Mark Buehrle, John Danks and Gordon Beckham have given me their NCAA Tournament brackets, and over the next two-and-a-half weeks we will go head-to-head in a Sox Drawer bracket battle royal to determine who is the real baseball bracketologist!
… Click here to see all of our brackets. What do you think? Who’s got the edge?
March 18, 2010
When Quentin works the count, takes his walks and uses the entire field, then his game on offense is at its best. At that time, as Guillen pointed out, the home runs will come.
“It goes with the count,” said Quentin of hitting home runs. “If you get the count that’s favorable and the situation, it’s not looking for a pitch to hit the ball out of the park but I’m looking for the ball to make contact out in front a little bit more.
“Get something in the air. That’s the shot I take. It’s something where I’m trying to move the point of contact in front of me a little bit and take my chances of making contact to see what happens.
“With the more I learn about hitting and the adjustments I made in my swing, I developed more strength as I got older,” Quentin said. “I was seeing how the ball would react as I hit the ball squarely. It made me open my eyes to the fact that this could be a facet of the game I have the potential to achieve.” …
Moreno cracked a couple of our Top 100 Prospects lists back when he appeared to be the Royals’ closer of the future. But his capsule in our ’01 Prospect Handbook seems ominous in retrospect: “The Royals might not have had to turn to Ricky Bottalico and Jerry Spradlin as closers if Moreno hadn’t been hurt.” Moreno missed all of the ’00 season and never would get a chance to pitch for the Royals from that point forward. He saw any amount of big league time only once, with the Mets in ’04, when he appeared in 33 games, struck out 7.5 per nine innings and didn’t allow a home run. He pitched in 14 games for Triple-A Memphis in ’06 and in 34 games in the Mexican League last season, but that’s the whole of his pro experience in the past five years. Well, that’s not entirely true. Moreno, 32, has pitched for his local Caracas club in the Venezuelan League in each of the past four winters, pitching very well each time.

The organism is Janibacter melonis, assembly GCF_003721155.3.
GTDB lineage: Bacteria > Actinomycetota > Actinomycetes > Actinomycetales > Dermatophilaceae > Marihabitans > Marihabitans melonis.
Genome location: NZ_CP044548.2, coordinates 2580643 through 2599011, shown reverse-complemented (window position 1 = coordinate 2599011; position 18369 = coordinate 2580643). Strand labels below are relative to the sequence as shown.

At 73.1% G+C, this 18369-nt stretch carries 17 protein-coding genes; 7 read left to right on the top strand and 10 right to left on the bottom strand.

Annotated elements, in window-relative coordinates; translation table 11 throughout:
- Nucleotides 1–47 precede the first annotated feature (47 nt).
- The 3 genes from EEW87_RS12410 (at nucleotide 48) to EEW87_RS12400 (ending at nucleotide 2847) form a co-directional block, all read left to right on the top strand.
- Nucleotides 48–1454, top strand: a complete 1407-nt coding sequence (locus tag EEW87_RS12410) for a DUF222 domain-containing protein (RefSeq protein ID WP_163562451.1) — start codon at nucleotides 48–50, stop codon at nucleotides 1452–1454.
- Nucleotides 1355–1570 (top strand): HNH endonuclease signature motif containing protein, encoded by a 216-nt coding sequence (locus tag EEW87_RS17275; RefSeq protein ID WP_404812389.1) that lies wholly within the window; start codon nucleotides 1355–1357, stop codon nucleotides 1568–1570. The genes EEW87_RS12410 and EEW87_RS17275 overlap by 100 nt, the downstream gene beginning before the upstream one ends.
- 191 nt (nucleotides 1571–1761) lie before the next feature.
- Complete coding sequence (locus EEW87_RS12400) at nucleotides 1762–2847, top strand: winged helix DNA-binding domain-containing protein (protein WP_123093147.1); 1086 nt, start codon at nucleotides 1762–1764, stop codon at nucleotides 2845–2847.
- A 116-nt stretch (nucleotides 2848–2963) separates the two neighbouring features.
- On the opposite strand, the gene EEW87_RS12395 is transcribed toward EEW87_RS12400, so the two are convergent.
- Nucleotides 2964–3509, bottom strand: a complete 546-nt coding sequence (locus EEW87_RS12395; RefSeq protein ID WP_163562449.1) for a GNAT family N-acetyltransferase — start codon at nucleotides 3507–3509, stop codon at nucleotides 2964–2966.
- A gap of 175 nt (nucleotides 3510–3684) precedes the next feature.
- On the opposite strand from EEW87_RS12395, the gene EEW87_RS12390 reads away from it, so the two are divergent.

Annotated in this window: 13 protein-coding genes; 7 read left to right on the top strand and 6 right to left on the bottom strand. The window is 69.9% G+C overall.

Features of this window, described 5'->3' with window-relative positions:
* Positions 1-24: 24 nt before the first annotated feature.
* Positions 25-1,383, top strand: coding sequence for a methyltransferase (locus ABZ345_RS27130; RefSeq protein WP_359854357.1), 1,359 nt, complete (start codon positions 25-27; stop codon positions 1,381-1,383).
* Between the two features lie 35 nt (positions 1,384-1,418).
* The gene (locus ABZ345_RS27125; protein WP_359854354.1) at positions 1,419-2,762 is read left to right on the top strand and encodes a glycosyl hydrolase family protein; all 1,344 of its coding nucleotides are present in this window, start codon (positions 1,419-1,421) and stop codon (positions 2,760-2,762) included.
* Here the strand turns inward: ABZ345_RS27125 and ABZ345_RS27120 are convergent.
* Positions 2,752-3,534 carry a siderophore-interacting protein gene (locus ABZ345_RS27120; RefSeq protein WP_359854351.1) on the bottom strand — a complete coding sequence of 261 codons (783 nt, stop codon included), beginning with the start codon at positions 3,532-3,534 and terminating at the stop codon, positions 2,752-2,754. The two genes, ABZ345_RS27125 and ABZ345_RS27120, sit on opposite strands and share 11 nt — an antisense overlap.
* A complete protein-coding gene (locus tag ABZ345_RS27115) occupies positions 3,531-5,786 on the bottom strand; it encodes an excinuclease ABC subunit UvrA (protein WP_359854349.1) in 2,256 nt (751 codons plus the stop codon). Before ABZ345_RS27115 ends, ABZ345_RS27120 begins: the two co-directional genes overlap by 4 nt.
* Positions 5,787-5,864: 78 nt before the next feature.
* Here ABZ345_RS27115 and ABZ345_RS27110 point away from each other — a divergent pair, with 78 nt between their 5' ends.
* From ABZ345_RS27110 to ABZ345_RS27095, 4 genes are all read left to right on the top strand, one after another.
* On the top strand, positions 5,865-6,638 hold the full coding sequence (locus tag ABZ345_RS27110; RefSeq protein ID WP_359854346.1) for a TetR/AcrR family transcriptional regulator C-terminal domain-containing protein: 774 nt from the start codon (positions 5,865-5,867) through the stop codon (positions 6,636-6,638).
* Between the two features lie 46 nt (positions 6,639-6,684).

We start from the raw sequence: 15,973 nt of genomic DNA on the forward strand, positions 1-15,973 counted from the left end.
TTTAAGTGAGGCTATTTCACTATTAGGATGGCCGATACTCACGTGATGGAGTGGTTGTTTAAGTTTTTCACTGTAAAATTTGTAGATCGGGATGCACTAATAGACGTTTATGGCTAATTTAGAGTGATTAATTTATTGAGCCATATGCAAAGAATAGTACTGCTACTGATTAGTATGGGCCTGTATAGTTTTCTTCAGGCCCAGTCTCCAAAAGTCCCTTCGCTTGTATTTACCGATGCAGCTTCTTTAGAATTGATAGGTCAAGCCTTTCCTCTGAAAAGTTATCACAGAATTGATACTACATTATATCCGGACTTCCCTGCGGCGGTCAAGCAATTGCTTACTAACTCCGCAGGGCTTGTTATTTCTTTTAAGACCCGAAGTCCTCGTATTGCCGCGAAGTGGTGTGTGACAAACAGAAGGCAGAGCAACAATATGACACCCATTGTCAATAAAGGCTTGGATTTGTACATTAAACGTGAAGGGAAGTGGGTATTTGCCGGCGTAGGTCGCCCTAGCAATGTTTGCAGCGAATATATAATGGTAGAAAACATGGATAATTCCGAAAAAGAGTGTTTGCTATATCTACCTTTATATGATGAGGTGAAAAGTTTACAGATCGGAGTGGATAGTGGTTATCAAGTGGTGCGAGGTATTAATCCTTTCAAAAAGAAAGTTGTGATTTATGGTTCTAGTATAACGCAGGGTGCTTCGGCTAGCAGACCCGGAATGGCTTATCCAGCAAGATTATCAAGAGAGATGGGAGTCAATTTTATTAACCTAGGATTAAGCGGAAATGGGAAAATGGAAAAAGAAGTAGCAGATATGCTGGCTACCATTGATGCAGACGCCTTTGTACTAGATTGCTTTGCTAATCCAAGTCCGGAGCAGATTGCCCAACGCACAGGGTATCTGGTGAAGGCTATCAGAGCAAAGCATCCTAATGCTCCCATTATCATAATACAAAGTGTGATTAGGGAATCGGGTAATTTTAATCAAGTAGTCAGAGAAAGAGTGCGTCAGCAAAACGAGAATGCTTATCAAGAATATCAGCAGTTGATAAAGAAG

Moreno was signed on February 11.
… De Aza certainly isn’t as good as his spring line so far, but he’s a very interesting player. He didn’t play at all in 2008, but he had a decent season in Double-A as a 22-year-old in 2006 and then had an excellent season in Triple-A upon his return in 2009, putting up a 130 wRC+ in 300 PAs. Thanks to this minor league performance, De Aza is projected to be a near average hitter this season. He has a good defensive reputation and is extremely fast. As such, De Aza is probably a +5 or better defender in the corners and near average as a CF, and that’s a conservative estimate. …
Ozzie loves Alejandro:
“I love De Aza. I wish he could play infield,” Guillen said. “He’s playing very well for us. Right now it’s very tough for me to make a decision to lean to somebody I really want because … anything can happen. But I love the way De Aza is playing. We’re going to keep him (in camp) and see what happens at the end of spring training.”
This is my attempt to predict the standings for the 2010 MLB season using Tom Tango’s Marcel projection system.
Rk Team Div W L Plyff wLDS wLCS wWS 1 MIN AL-C 84.9 77.1 53.4% 23.1% 10.0% 4.7% 2 DET AL-C 81.2 80.8 25.8% 10.2% 4.0% 1.5% 3 CHA AL-C 79.5 82.5 17.9% 6.3% 2.6% 1.0% 4 CLE AL-C 76.4 85.6 8.1% 2.8% 1.0% 0.3% 5 KCA AL-C 70.5 91.5 1.4% 0.4% 0.1% 0.0%
This wraps up the projections we’ll be carrying on FanGraphs this year and ZiPS, just like last year, will be updated daily all season long.
Here’s the 2009 Sox stats page that has links to all the 2009 players.